Evil Entrap Everyone: Lord of the Flies

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Evil Entraps Everyone

America is organized, technologically advanced, and easily accessible; Imagine a scenario in which our society vanished out of thin air, leaving humans with only our natural instincts and nature? A similar fictious event occurred at an unknown location on an island, isolating young boys Ralph, Piggy, Jack and many other children in the novel “Lord of the Flies” by William Golding. Lastly, the boys innocence is turned to savagery when being alone on the island corrupts them and shows how truly evil man is when society cannot keep him in line. Golding is trying to say that man is evil and he proves it to us, showing us little boys on an island and how out of hand man can become.

It is generally said that people are inherently evil and that there is evil in all of us. In, “Lord of the Flies” Golding strongly confirms this theory. From the start, Jack begins to manipulate the choir to become more violent. Jack threatens that he’ll “split up the choir-my hunters thats it,” (Golding 42). In this quote, Jack attempts to make the choir boy appear more deadly by referring to them as hunters. Second, Jack begins to exercise his desire for control by disobeying the rules set by Ralph. Jack speaks out “bollocks to the rules! We're strong-we hunt.....we...we’ll close in and beat and beat and beat,” (Golding 91). Jack is once again expressing his desire for anarchy, and hatred of society and rules. This quote is meaningful because Jack begins to demonstrate excessive control over the boys when they brutally beat Wilfred. Ralph begins to become brainwashed when he finds no trouble in assisting Jack in “[beating] Wilfred... He didn't say what for. Jack got angry and made us tie him up,” (golding 176). This quote shows ho...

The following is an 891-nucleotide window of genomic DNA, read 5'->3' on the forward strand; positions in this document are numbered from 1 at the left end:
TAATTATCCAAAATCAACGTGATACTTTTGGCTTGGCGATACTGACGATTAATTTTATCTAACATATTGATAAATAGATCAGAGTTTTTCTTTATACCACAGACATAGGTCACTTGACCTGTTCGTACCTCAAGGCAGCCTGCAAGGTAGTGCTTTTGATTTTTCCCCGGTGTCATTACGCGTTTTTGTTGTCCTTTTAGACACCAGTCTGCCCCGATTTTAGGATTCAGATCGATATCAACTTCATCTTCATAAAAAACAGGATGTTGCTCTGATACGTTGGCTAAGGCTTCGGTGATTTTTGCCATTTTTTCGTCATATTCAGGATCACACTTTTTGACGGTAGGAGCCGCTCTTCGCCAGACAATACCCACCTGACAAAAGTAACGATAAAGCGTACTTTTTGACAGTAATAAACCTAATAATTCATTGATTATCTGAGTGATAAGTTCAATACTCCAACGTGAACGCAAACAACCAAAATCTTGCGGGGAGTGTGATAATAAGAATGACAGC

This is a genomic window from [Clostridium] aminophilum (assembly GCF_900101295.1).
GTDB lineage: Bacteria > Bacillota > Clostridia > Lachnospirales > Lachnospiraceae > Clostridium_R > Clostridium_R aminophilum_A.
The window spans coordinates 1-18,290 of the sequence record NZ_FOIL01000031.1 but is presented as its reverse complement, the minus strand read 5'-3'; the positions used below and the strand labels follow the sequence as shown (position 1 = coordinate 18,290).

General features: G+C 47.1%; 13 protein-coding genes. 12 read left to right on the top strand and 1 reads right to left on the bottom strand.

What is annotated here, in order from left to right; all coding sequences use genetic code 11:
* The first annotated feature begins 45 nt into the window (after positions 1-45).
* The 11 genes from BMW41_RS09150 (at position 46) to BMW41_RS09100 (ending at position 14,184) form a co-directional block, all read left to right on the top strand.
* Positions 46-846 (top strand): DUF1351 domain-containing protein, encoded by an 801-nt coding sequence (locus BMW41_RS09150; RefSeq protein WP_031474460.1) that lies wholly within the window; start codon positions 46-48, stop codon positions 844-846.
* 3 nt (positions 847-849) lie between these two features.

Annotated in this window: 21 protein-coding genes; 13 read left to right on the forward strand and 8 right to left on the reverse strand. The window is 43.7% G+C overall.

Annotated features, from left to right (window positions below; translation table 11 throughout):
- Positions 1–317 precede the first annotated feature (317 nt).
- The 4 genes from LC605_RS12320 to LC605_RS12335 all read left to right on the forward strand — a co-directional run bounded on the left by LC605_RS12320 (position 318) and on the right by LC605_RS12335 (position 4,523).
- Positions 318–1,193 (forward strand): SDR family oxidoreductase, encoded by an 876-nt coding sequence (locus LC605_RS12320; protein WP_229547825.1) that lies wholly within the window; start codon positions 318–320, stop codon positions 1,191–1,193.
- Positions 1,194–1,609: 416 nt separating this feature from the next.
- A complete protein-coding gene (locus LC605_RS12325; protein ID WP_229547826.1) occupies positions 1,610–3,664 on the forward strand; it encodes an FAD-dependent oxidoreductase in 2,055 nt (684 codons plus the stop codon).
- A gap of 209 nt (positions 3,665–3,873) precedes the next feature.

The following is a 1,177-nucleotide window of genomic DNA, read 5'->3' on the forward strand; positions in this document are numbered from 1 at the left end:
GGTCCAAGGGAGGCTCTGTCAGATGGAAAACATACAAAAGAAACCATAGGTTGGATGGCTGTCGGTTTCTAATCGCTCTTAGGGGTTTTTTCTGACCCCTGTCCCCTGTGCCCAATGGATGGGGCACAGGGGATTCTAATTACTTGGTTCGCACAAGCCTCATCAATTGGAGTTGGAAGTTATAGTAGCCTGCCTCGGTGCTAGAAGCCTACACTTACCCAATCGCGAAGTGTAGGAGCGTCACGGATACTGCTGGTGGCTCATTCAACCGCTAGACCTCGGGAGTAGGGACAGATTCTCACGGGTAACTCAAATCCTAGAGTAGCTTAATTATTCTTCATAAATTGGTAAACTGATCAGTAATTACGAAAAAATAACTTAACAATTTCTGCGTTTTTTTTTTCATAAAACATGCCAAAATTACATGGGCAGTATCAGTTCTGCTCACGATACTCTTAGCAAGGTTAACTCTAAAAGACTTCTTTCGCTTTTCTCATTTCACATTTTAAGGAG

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...ction reinforces the theme, mans inevitable capacity for evil, regardless of who.

Overall, evil does exist in all of us in different doses. Some people may express evil more openly than others, such as Jack, and others may keep their evil under lock and key, such as Ralph. Both characters are very young but have an evil capacity equal to that of a fully grown adult, maiming and killing their peers. Their adult counterparts just express their evil on a larger, global scale like the war that was in full swing during their stay on the island. Golding does a great job of making you compare the children on the island to the adults fighting a war and the adults intense influence on the children making it look ok to maim and kill their fellow peers for simple differences. Finally, evil is both inherently developed and also developed from influences around the subject.
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